April 19, 2010 in Uncategorized
Even with federal standards in place to make it difficult to attain narcotics, even in prescription form, there is a very high rate of patients becoming addicted. This suggests a number of scenarios. Either doctors are being careless about prescribing to patients with high potential for addiction, or patients are not being honest with their doctors about their own histories and present drug use. It could also be part of an ongoing crisis in health care, where fear of lawsuits leads to overprescribing, or that patients are sharing drugs in ways that are not prescribed, or that people are getting them via illegal methods. It could also be the case that the drugs are simply more addictive than anyone suspected in the first place, and the odds are good that these scenarios are all true. Whatever the reason for the addiction, it’s a very difficult position to be in, but it is certainly possible to quit.
Admitting that there is a problem, and being willing to ask for help, are two major steps in the right direction. For most addicts, this is the hardest part, because it means admitting that life has become impossible. But this can be the beginning of a new life, and if this is truly hitting rock bottom, then there is only up. One of the best things someone can do for a narcotic addiction is to begin by taking medicine prescribed by only one doctor. Some of the most obvious problems come when the pain is so great that it seems necessary to start to horde drugs, and this behavior is very typical of an addict. Trusting one doctor to manage pain is extremely important toward getting on the road to recovery.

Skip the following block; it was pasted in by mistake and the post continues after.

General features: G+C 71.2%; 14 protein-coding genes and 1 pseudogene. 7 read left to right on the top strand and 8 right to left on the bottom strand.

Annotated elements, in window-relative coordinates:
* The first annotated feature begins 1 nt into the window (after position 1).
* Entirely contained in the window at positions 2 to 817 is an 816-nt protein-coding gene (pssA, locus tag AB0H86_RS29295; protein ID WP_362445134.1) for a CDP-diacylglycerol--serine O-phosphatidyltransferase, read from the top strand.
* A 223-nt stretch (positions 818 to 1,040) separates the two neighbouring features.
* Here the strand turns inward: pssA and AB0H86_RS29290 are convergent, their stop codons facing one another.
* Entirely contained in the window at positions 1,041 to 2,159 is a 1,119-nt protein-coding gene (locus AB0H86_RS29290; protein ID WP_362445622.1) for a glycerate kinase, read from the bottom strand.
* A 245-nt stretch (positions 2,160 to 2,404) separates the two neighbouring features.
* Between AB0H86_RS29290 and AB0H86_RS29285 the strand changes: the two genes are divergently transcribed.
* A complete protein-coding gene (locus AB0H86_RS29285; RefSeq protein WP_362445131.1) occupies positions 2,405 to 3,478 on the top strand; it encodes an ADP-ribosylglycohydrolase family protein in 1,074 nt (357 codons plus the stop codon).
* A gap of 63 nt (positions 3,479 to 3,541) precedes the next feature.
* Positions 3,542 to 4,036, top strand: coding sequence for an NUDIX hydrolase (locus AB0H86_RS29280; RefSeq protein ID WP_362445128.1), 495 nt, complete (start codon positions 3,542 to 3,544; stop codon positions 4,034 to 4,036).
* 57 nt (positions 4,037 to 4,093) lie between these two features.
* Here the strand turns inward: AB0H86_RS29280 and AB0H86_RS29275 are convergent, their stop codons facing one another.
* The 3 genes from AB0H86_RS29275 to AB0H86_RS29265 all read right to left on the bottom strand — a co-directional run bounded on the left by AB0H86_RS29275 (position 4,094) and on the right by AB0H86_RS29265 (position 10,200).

If the pain, or the condition which warranted the prescription, is no longer persistent, then it’s time to ask some difficult questions. If the level of narcotic intake is severe enough, it may be necessary to check in to detox. Getting off of a severe addiction, especially to these substances which are more addictive than most anything available in the chemical world, can be impossible, and even dangerous, to do on your own. It’s something that does happen every day, in large numbers, so you’re not alone, and there’s nothing to be ashamed of. It is something that could happen to anyone, and there are many trained professionals who know exactly how to manage someone who is coming back to their senses. Treatment centers are also excellent options for getting away from the drugs for a few weeks, and learning some essential skills for staying drug free. There are also other support groups, and twelve-step programs can be enormously successful. Giving in and giving up, in order to ask for help, to any of these options, is ironically the very thing that can lead to successful and effective living. It’s a new life, just around the corner.
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